Mini-Benioff Makes His Mega-Play

Jeff Lawson
Photo by Kevin Dietsch/Getty
Theodore Schleifer
March 22, 2022

For more than two decades, Marc Benioff has towered over Silicon Valley politics as an iconic statesman-C.E.O., personifying a new model for compassionate-and-issues-based mega-capitalists who viewed their corporation as not merely commercial organisms but vessels for political combat. Over the years, Benioff has been eager to wade into policy battles in places like Indiana (LGBT discrimination) and Texas (abortion restrictions) that have nothing to do with Salesforce’s cloud-computing business but are part of his personal moral crusade.

Back in San Francisco, Benioff bent the ear of the city’s leaders and became an unofficial spokesman for its business elite, all the while dousing local institutions with a fusion of personal and corporate philanthropy. (The lines could be blurry.) Meanwhile, far from home, he relished his role as a familiar denizen of CNBC sets and Davos chalets, becoming one of the most outspoken voices for a rejiggered capitalism and, without a doubt, basking in the public mahalo that came with it. Benioff was the architect of the corporate zeitgeist’s modern form of social activism.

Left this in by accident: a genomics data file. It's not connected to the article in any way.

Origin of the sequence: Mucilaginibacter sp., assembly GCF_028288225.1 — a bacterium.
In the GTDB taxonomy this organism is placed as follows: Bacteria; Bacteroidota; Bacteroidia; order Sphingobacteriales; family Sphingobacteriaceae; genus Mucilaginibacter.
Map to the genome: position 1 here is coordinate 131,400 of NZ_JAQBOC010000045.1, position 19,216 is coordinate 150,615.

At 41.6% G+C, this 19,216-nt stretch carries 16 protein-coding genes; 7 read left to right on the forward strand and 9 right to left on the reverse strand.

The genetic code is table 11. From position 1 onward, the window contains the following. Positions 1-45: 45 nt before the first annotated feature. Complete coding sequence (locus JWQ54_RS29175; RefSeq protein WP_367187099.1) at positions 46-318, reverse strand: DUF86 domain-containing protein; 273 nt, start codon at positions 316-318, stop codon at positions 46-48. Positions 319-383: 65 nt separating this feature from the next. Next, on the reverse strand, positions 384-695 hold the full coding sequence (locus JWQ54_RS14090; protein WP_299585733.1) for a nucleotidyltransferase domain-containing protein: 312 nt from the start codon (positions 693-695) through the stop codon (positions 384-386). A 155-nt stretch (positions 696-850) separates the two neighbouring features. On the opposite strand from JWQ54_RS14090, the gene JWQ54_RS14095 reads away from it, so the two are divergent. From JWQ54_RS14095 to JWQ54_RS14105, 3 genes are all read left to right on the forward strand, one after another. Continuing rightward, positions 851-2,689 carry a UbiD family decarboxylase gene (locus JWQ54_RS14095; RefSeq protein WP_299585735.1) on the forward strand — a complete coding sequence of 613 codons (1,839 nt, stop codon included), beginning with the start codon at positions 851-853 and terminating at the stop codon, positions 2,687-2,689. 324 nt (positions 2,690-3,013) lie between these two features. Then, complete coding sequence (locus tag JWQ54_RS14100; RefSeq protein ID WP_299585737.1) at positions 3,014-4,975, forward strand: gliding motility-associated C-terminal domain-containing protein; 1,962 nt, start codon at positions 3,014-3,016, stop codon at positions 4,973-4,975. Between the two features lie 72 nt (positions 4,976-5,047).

Then, in late 2019, Benioff quietly seemed to take a step backwards. Having bought Time with his wife Lynne, Benioff told me that he was swearing off political donations, and some parts of his hyper-charged brand of political activism, out of a desire to remain non-partisan. (That explanation, I should note, has never really made any sense to many insiders in politics, media or tech, who frequently have told me they don’t buy it. Someone introduce him to Laurene Powell Jobs or Mike Bloomberg!) Nevertheless, Benioff abdicated the throne, creating something of a leadership vacuum in the post-Trump Silicon Valley political milieu.